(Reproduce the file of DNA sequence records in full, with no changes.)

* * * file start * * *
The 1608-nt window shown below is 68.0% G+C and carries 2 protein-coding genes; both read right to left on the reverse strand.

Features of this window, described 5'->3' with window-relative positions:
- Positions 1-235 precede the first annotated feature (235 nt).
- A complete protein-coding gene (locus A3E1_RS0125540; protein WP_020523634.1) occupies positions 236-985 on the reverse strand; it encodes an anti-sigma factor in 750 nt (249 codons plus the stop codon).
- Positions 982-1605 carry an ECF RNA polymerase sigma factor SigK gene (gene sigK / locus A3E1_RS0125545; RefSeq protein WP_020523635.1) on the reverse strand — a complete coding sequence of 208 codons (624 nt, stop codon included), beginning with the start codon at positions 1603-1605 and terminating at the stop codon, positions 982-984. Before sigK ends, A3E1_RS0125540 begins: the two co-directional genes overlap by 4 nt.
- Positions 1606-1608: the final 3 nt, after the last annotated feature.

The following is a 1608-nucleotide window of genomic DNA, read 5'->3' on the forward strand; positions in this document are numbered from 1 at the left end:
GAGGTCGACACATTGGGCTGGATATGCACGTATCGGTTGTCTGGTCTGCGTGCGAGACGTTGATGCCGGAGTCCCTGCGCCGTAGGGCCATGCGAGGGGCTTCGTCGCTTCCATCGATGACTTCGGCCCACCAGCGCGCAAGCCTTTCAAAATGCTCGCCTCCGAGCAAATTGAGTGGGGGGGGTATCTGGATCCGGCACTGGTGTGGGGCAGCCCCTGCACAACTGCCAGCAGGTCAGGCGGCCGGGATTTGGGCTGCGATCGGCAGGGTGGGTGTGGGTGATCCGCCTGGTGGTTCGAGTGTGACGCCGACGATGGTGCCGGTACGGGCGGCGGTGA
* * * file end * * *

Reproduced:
The 1608-nt window shown below is 68.0% G+C and carries 2 protein-coding genes; both read right to left on the reverse strand.

Features of this window, described 5'->3' with window-relative positions:
- Positions 1-235 precede the first annotated feature (235 nt).
- A complete protein-coding gene (locus A3E1_RS0125540; protein WP_020523634.1) occupies positions 236-985 on the reverse strand; it encodes an anti-sigma factor in 750 nt (249 codons plus the stop codon).
- Positions 982-1605 carry an ECF RNA polymerase sigma factor SigK gene (gene sigK / locus A3E1_RS0125545; RefSeq protein WP_020523635.1) on the reverse strand — a complete coding sequence of 208 codons (624 nt, stop codon included), beginning with the start codon at positions 1603-1605 and terminating at the stop codon, positions 982-984. Before sigK ends, A3E1_RS0125540 begins: the two co-directional genes overlap by 4 nt.
- Positions 1606-1608: the final 3 nt, after the last annotated feature.

The following is a 1608-nucleotide window of genomic DNA, read 5'->3' on the forward strand; positions in this document are numbered from 1 at the left end:
GAGGTCGACACATTGGGCTGGATATGCACGTATCGGTTGTCTGGTCTGCGTGCGAGACGTTGATGCCGGAGTCCCTGCGCCGTAGGGCCATGCGAGGGGCTTCGTCGCTTCCATCGATGACTTCGGCCCACCAGCGCGCAAGCCTTTCAAAATGCTCGCCTCCGAGCAAATTGAGTGGGGGGGGTATCTGGATCCGGCACTGGTGTGGGGCAGCCCCTGCACAACTGCCAGCAGGTCAGGCGGCCGGGATTTGGGCTGCGATCGGCAGGGTGGGTGTGGGTGATCCGCCTGGTGGTTCGAGTGTGACGCCGACGATGGTGCCGGTACGGGCGGCGGTGA